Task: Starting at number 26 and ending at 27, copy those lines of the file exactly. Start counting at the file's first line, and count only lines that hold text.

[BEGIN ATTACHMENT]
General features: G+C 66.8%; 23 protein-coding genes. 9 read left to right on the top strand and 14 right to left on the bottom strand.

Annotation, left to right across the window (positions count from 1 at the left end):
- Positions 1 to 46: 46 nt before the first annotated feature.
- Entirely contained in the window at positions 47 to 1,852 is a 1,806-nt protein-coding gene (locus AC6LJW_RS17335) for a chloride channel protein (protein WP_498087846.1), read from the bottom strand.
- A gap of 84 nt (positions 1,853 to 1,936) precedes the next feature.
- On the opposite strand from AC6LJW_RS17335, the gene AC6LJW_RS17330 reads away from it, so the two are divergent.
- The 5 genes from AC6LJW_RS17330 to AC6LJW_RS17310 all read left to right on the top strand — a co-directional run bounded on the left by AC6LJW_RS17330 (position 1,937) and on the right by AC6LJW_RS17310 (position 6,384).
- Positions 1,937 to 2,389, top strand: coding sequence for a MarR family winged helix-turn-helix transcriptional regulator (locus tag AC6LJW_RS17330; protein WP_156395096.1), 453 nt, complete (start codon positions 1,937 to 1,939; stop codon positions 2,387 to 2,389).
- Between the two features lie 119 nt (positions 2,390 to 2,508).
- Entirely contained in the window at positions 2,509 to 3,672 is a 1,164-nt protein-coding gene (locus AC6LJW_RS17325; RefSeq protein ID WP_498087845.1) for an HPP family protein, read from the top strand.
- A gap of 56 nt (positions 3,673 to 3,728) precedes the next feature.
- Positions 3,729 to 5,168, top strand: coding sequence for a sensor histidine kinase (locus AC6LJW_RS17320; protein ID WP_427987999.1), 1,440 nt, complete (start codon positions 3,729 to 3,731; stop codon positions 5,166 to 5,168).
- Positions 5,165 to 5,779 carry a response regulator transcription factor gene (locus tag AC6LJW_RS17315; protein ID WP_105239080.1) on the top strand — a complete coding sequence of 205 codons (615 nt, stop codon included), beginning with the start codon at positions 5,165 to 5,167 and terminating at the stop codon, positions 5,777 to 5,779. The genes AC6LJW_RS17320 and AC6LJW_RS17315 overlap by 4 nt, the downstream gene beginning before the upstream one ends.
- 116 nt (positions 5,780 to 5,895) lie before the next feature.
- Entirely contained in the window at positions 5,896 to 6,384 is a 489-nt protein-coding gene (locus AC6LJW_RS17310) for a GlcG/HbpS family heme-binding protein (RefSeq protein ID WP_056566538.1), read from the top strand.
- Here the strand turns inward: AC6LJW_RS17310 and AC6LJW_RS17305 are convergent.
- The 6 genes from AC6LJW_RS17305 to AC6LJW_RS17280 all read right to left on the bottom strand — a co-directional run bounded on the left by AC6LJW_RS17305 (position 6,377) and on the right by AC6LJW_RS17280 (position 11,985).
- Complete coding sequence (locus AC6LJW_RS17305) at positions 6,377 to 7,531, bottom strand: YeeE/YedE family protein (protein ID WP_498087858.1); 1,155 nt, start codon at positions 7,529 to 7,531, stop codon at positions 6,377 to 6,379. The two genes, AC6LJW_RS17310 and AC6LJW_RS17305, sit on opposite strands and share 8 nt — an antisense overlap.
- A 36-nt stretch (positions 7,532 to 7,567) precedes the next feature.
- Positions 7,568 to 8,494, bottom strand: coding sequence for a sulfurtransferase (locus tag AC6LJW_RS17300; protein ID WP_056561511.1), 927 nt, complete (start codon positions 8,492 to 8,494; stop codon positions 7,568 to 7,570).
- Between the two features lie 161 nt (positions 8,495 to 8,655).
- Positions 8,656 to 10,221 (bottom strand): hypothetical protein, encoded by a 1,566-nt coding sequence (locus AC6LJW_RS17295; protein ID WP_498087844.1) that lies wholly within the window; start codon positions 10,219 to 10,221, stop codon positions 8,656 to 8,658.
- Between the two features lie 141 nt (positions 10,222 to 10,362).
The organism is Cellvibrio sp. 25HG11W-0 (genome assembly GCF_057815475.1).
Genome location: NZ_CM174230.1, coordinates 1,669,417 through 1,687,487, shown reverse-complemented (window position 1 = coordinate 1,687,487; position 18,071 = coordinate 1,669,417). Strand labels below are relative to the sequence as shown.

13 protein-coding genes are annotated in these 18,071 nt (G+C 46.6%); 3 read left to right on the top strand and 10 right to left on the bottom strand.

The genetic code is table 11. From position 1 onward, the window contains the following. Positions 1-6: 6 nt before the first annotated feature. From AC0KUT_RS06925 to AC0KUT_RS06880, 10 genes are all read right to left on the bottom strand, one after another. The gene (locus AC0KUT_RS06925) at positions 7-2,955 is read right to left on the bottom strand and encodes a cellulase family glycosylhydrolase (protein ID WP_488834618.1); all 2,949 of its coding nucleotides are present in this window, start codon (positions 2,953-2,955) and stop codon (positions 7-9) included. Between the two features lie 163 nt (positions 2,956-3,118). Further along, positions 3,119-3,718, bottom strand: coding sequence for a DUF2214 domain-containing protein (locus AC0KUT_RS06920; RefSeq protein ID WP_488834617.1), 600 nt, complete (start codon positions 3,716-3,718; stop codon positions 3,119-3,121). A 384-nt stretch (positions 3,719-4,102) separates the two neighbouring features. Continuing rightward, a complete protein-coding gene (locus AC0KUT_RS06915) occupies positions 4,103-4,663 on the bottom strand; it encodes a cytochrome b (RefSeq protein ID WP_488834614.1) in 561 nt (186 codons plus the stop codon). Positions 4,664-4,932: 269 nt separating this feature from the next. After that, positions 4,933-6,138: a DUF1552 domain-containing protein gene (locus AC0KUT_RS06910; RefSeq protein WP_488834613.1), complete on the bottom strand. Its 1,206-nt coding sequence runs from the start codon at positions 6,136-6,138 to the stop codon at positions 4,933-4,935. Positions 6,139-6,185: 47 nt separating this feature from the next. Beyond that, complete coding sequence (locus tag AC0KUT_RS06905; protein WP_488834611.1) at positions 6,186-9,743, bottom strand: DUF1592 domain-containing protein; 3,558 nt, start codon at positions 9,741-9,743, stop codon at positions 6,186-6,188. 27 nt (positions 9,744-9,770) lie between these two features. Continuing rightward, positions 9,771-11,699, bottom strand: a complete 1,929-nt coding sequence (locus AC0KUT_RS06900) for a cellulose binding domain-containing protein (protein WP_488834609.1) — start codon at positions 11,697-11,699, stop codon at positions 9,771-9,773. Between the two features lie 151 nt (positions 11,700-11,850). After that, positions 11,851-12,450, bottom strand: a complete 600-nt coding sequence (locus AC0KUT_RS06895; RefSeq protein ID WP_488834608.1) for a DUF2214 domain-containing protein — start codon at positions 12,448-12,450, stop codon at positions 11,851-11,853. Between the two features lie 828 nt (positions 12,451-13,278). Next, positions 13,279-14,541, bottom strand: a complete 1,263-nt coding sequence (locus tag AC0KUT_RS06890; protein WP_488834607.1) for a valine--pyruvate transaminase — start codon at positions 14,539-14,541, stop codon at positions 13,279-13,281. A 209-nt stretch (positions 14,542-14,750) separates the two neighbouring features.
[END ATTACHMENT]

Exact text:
13 protein-coding genes are annotated in these 18,071 nt (G+C 46.6%); 3 read left to right on the top strand and 10 right to left on the bottom strand.

The genetic code is table 11. From position 1 onward, the window contains the following. Positions 1-6: 6 nt before the first annotated feature. From AC0KUT_RS06925 to AC0KUT_RS06880, 10 genes are all read right to left on the bottom strand, one after another. The gene (locus AC0KUT_RS06925) at positions 7-2,955 is read right to left on the bottom strand and encodes a cellulase family glycosylhydrolase (protein ID WP_488834618.1); all 2,949 of its coding nucleotides are present in this window, start codon (positions 2,953-2,955) and stop codon (positions 7-9) included. Between the two features lie 163 nt (positions 2,956-3,118). Further along, positions 3,119-3,718, bottom strand: coding sequence for a DUF2214 domain-containing protein (locus AC0KUT_RS06920; RefSeq protein ID WP_488834617.1), 600 nt, complete (start codon positions 3,716-3,718; stop codon positions 3,119-3,121). A 384-nt stretch (positions 3,719-4,102) separates the two neighbouring features. Continuing rightward, a complete protein-coding gene (locus AC0KUT_RS06915) occupies positions 4,103-4,663 on the bottom strand; it encodes a cytochrome b (RefSeq protein ID WP_488834614.1) in 561 nt (186 codons plus the stop codon). Positions 4,664-4,932: 269 nt separating this feature from the next. After that, positions 4,933-6,138: a DUF1552 domain-containing protein gene (locus AC0KUT_RS06910; RefSeq protein WP_488834613.1), complete on the bottom strand. Its 1,206-nt coding sequence runs from the start codon at positions 6,136-6,138 to the stop codon at positions 4,933-4,935. Positions 6,139-6,185: 47 nt separating this feature from the next. Beyond that, complete coding sequence (locus tag AC0KUT_RS06905; protein WP_488834611.1) at positions 6,186-9,743, bottom strand: DUF1592 domain-containing protein; 3,558 nt, start codon at positions 9,741-9,743, stop codon at positions 6,186-6,188. 27 nt (positions 9,744-9,770) lie between these two features. Continuing rightward, positions 9,771-11,699, bottom strand: a complete 1,929-nt coding sequence (locus AC0KUT_RS06900) for a cellulose binding domain-containing protein (protein WP_488834609.1) — start codon at positions 11,697-11,699, stop codon at positions 9,771-9,773. Between the two features lie 151 nt (positions 11,700-11,850). After that, positions 11,851-12,450, bottom strand: a complete 600-nt coding sequence (locus AC0KUT_RS06895; RefSeq protein ID WP_488834608.1) for a DUF2214 domain-containing protein — start codon at positions 12,448-12,450, stop codon at positions 11,851-11,853. Between the two features lie 828 nt (positions 12,451-13,278). Next, positions 13,279-14,541, bottom strand: a complete 1,263-nt coding sequence (locus tag AC0KUT_RS06890; protein WP_488834607.1) for a valine--pyruvate transaminase — start codon at positions 14,539-14,541, stop codon at positions 13,279-13,281. A 209-nt stretch (positions 14,542-14,750) separates the two neighbouring features.